Does Nation Building Spur Economic Growth?
type="main" xml:id="ecin12148-abs-0001"> Nation building, the allocation of economic aid conditional on military assistance in conflict and post-conflict environments, has cost the world trillions of dollars over the last half century. Yet few attempts have been made to quantify the potential economic growth effects for the recipient country from the provision of this aid. Using a 45-year panel dataset, we construct a measure of nation building using a three-way interaction term between military assistance, economic aid, and conflict regime. Considering that slow growing and problem-prone countries may be less likely to receive aid, we instrument for economic aid by estimating donor-to-donee aid flows in a first-stage procedure. Using this approach, we find that spending on nation building has positive growth effects during conflict periods, but that these effects disappear after conflict . ( JEL F3, F4, O5)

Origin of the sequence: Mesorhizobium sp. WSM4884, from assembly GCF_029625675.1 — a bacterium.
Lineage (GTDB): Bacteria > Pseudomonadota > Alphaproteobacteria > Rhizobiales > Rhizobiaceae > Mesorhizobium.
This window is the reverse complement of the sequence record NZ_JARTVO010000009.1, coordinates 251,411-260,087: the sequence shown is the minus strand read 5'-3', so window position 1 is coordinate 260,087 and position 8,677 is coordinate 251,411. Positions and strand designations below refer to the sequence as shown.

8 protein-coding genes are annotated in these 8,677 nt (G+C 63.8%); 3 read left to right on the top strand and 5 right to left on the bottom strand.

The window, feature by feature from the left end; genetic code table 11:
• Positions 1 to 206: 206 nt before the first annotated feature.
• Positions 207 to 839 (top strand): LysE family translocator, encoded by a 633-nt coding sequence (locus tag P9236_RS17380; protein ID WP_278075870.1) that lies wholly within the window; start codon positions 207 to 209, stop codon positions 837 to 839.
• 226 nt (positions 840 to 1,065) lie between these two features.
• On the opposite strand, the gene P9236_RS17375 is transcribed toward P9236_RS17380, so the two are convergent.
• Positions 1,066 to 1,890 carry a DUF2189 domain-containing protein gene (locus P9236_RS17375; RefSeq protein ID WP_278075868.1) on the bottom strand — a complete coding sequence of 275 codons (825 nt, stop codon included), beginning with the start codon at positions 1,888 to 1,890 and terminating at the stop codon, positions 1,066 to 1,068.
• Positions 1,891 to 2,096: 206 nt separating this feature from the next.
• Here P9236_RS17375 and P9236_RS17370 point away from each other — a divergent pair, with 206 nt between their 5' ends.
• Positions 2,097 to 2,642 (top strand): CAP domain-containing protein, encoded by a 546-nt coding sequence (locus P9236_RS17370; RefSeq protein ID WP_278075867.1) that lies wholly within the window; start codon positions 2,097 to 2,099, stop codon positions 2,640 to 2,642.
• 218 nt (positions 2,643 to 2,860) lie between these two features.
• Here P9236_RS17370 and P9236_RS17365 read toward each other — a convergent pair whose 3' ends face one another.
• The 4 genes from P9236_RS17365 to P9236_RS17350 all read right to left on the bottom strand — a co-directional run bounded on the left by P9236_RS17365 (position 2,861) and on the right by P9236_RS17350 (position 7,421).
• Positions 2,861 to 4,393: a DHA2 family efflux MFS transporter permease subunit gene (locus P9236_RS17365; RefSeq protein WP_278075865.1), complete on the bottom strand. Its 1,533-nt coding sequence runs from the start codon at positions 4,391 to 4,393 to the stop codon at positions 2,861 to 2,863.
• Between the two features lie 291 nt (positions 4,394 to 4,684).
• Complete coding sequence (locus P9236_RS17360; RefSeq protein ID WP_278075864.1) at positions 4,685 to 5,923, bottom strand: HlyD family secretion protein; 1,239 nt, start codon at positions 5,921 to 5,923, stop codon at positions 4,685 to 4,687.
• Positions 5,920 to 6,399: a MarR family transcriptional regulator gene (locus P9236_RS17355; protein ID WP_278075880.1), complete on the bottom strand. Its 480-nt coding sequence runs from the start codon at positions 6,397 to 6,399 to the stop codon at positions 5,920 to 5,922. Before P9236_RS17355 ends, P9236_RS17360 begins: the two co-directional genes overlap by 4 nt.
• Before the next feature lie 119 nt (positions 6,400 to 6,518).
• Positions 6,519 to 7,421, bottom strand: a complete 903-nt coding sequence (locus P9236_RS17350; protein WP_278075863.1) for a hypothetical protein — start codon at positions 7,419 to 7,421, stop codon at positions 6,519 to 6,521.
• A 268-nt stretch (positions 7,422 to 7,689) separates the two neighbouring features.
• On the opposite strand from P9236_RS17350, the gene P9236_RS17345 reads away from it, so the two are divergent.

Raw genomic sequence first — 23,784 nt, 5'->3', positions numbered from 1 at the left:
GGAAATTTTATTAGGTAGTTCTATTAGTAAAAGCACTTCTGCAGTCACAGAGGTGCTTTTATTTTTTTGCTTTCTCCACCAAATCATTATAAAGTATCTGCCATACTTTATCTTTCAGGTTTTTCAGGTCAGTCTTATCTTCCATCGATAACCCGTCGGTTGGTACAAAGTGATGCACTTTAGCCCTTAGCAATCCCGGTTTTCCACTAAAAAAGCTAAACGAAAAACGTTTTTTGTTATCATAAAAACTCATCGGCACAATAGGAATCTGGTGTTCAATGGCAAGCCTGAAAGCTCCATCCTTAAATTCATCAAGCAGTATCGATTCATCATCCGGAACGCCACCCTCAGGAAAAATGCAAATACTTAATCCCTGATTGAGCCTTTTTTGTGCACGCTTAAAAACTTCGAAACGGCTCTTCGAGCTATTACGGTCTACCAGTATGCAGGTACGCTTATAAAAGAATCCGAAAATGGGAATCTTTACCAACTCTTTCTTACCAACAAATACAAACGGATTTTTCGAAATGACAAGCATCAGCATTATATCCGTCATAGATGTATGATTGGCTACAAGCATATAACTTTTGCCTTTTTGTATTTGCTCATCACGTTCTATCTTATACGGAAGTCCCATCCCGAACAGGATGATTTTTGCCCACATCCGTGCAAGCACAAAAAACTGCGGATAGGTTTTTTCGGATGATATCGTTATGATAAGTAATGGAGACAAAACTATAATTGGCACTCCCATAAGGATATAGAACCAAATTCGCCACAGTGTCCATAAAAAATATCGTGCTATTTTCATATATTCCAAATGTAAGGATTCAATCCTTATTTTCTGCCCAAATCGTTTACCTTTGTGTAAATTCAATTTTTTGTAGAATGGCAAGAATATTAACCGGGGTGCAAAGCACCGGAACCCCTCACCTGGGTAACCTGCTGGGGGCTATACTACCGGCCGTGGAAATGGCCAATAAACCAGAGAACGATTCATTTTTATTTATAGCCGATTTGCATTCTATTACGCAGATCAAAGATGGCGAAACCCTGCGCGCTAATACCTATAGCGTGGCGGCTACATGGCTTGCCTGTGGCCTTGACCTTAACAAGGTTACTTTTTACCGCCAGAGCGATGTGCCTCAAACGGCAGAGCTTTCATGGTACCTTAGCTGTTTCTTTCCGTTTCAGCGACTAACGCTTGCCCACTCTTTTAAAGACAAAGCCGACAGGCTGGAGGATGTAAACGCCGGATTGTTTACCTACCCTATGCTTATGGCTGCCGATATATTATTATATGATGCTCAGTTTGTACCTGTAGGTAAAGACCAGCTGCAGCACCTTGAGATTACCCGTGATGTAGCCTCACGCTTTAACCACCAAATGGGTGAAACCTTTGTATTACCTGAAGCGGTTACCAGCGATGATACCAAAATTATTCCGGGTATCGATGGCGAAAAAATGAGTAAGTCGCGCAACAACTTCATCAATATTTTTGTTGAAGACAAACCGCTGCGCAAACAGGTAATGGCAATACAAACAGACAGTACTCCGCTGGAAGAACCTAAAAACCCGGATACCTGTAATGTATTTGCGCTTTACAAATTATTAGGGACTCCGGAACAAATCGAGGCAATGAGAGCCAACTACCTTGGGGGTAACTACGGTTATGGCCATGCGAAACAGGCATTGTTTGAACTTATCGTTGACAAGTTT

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Volume (Year): 53 (2015)
Issue (Month): 1 (January)
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